Irene will be battling dry air and moderate wind shear of 10 - 20 knots through Sunday, and it will take the storm 1 - 3 days to build up an eyewall and intensify into a hurricane. Irene is more of a threat than Tropical Storm Emily of early August was, since Irene has closed off a center farther east than Emily did and has more time to organize before encountering Hispaniola. I don't think passage over Hispaniola will destroy Irene, since it is a fairly large storm, and is likely to be a hurricane by then. However, if Irene follows the NHC forecast, it will have an extended encounter with Hispaniola and Cuba on Tuesday through Wednesday that will probably weaken the storm below hurricane force. Keep in mind that the average error for an official 5-day forecast from NHC for a developed storm is 200 - 250 miles. Irene could easily miss Florida and move up the East Coast and hit North or South Carolina, or pass through the Florida Keys and into Gulf of Mexico, ending up who knows where. Given the uncertainties, this weekend would be a good time to go over your hurricane preparedness if you live anywhere in the Caribbean, Bahamas, or U.S. coast, since Irene could well be paying you a visit as a tropical storm or hurricane sometime in the next week.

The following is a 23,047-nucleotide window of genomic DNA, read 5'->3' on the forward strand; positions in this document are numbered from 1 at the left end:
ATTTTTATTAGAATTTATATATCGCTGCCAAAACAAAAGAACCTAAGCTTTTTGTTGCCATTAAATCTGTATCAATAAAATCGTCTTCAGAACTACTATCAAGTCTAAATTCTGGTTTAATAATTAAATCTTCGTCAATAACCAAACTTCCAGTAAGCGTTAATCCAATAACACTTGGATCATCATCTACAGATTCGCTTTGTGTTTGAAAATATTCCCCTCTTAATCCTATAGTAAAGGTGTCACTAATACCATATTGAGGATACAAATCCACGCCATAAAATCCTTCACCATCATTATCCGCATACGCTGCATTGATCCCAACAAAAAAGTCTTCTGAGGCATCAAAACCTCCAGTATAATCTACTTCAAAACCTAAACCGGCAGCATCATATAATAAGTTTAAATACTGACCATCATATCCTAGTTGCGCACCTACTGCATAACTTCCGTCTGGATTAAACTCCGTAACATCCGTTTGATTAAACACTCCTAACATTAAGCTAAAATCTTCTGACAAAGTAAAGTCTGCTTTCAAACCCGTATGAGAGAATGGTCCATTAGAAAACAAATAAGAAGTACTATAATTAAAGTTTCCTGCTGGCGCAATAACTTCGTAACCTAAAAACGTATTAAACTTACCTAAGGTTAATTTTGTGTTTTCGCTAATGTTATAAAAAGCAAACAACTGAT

Harvey hits Belize
Tropical Storm Harvey made landfall at 2pm EDT on Saturday near Dangriga Town, Belize, as a tropical storm with 60 mph winds. Harvey continues to dump very heavy rains on northern Guatemala, Belize, and portions of Mexico's Yucatan Peninsula as the storm tracks westwards at 12 mph. Dissipation is expected Sunday as the storm pushes inland. Harvey was a small storm, and the strongest winds were confined to a short stretch of coast near where the center came ashore. Winds at Belize City, Belize on Saturday topped out at 15 mph.